Health experts warn parents of dry drowning in young children

COLORADO SPRINGS, Colo. -- Playing in the water can be a fun way to cool down in the summer, but it's children under age 5 who are most at risk of dry drowning.

Health experts say there are two types of dry drowning, the first being a spasm of the airway when water tries to go through. This creates a lack of oxygen in the brain, but you're able to see that person is in need of help.

The second type can be defined as "delayed drowning,"  which is caused by a small intake of water.

"The problem is that inflammation can develop from that inhalation of water. And that inflammation can take up to 24 hours to develop. And when that happens, the lungs can fill up with fluid and inflammation much later than the initial episode," said Nicole Carbonell, M.D. at Penrose St. Francis Medical Center.

Health experts say it's a rare event, but knowing the signs to look out for is important.

"Usually children under 5, they're not gonna say, 'hey mom, my lungs are filling with fluid.' They're gonna just exhibit some signs of distress," Carbonell said.

Some of those signs include coughing when not sick - 4 to 6 hours after a visit to the pool, beach or even after a bath.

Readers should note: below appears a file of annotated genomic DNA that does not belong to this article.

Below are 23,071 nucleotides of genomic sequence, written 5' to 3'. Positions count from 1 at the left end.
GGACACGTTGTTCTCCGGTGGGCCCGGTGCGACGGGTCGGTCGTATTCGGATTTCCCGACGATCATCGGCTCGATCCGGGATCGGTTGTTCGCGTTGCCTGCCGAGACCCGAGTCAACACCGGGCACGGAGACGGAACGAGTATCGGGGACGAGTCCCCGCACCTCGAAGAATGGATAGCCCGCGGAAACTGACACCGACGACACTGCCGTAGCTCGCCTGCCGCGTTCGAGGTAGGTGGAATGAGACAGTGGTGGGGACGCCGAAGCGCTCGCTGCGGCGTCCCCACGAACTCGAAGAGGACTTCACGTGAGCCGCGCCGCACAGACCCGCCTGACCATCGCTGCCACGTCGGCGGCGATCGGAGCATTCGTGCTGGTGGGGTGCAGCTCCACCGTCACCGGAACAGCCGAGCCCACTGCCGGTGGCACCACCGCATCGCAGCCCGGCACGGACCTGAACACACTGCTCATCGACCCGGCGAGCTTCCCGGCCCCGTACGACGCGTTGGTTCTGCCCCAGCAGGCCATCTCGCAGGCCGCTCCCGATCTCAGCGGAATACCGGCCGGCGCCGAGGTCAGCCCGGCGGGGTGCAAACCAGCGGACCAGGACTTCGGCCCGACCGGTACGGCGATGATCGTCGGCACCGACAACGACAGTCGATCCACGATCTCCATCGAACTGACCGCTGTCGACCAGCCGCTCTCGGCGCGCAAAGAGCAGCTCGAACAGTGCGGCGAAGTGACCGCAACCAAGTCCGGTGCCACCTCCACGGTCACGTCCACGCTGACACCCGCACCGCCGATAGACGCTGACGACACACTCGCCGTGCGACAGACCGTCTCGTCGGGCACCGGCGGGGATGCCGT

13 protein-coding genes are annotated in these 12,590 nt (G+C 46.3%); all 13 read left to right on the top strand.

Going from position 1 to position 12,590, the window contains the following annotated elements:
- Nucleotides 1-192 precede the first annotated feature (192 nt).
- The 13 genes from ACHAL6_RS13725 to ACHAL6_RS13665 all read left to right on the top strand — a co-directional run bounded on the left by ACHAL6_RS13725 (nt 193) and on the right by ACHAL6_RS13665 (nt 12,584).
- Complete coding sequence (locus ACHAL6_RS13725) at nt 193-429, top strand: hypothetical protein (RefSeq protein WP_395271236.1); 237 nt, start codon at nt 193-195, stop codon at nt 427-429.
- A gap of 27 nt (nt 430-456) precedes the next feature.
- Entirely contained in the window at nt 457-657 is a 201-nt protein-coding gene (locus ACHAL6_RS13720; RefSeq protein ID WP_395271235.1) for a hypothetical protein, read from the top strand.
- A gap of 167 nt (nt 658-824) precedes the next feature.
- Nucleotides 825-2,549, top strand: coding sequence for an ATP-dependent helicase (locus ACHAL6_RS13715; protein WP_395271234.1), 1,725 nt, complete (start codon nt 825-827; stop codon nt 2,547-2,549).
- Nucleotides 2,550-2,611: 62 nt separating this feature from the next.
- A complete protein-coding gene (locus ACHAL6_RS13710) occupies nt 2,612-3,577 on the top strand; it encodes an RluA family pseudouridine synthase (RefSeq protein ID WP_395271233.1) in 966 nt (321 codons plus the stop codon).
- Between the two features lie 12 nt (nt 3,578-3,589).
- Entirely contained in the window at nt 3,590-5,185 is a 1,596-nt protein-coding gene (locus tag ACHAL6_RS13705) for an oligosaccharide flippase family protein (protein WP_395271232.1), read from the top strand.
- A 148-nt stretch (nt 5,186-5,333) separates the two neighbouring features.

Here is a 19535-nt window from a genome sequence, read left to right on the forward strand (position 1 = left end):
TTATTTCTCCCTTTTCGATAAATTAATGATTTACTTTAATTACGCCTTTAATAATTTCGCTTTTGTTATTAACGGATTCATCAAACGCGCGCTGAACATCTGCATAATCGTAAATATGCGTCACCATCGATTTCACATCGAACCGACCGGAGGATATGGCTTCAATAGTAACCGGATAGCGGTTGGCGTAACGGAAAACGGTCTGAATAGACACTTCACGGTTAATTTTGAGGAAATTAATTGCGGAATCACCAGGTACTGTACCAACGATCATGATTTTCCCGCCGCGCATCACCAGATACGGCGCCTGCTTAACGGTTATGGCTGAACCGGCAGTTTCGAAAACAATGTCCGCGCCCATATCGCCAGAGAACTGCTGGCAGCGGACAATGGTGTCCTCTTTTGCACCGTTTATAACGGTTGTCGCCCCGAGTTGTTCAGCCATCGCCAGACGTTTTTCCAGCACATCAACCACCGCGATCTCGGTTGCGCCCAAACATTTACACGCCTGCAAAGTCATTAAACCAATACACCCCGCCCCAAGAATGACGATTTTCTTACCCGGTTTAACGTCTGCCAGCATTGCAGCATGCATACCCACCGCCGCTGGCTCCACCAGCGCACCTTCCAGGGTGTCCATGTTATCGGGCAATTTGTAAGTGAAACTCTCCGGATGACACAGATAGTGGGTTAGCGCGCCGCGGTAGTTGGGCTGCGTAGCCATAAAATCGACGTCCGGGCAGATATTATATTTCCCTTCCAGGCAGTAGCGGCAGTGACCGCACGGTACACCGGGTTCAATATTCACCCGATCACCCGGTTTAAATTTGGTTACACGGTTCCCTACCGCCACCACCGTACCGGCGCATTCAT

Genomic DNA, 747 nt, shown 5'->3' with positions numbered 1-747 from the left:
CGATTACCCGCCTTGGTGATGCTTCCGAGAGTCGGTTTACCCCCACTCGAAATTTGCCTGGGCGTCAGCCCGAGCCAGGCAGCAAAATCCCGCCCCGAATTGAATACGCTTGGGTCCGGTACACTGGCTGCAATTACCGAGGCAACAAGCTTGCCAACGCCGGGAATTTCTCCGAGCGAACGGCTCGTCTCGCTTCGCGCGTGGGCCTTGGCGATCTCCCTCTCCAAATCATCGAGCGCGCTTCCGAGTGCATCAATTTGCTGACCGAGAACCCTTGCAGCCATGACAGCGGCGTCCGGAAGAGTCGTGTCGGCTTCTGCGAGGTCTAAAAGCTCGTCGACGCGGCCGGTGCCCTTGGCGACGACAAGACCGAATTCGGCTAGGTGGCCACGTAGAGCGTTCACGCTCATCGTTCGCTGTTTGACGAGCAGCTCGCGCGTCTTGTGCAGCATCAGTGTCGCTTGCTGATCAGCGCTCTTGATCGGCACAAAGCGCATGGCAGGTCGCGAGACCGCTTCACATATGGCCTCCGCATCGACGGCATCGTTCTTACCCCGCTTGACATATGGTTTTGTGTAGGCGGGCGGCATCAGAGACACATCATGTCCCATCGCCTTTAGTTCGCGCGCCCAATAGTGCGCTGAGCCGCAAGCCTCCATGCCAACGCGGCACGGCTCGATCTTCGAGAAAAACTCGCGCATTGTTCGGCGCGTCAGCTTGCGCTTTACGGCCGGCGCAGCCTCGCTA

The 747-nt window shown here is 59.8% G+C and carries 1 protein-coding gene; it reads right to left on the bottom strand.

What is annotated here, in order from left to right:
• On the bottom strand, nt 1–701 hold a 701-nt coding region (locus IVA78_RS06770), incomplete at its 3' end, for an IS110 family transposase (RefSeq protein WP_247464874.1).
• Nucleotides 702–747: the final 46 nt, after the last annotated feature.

Also, belly breathing, and any signs of extra muscles being used to get air into the lungs.

"You wanna look at the muscles at the top of the collar-bone. And also at the skin right at top of the sternum here. And you wanna see if that skin, when they breathe, if it kind of sucks in a bunch. And then also look at the ribs, and see if the skin between the ribs kind of sucks in when they breathe," Carbonell said.

Health experts say if you notice any of these signs, sit your child upright so they can breathe easier and take them to the Emergency Room.

Experts say the best thing you can do to prevent dry drowning is to be observant of your child and teach them how to swim.

Penrose St. Francis Medical Center says they haven't seen any dry drowning cases so far this year.


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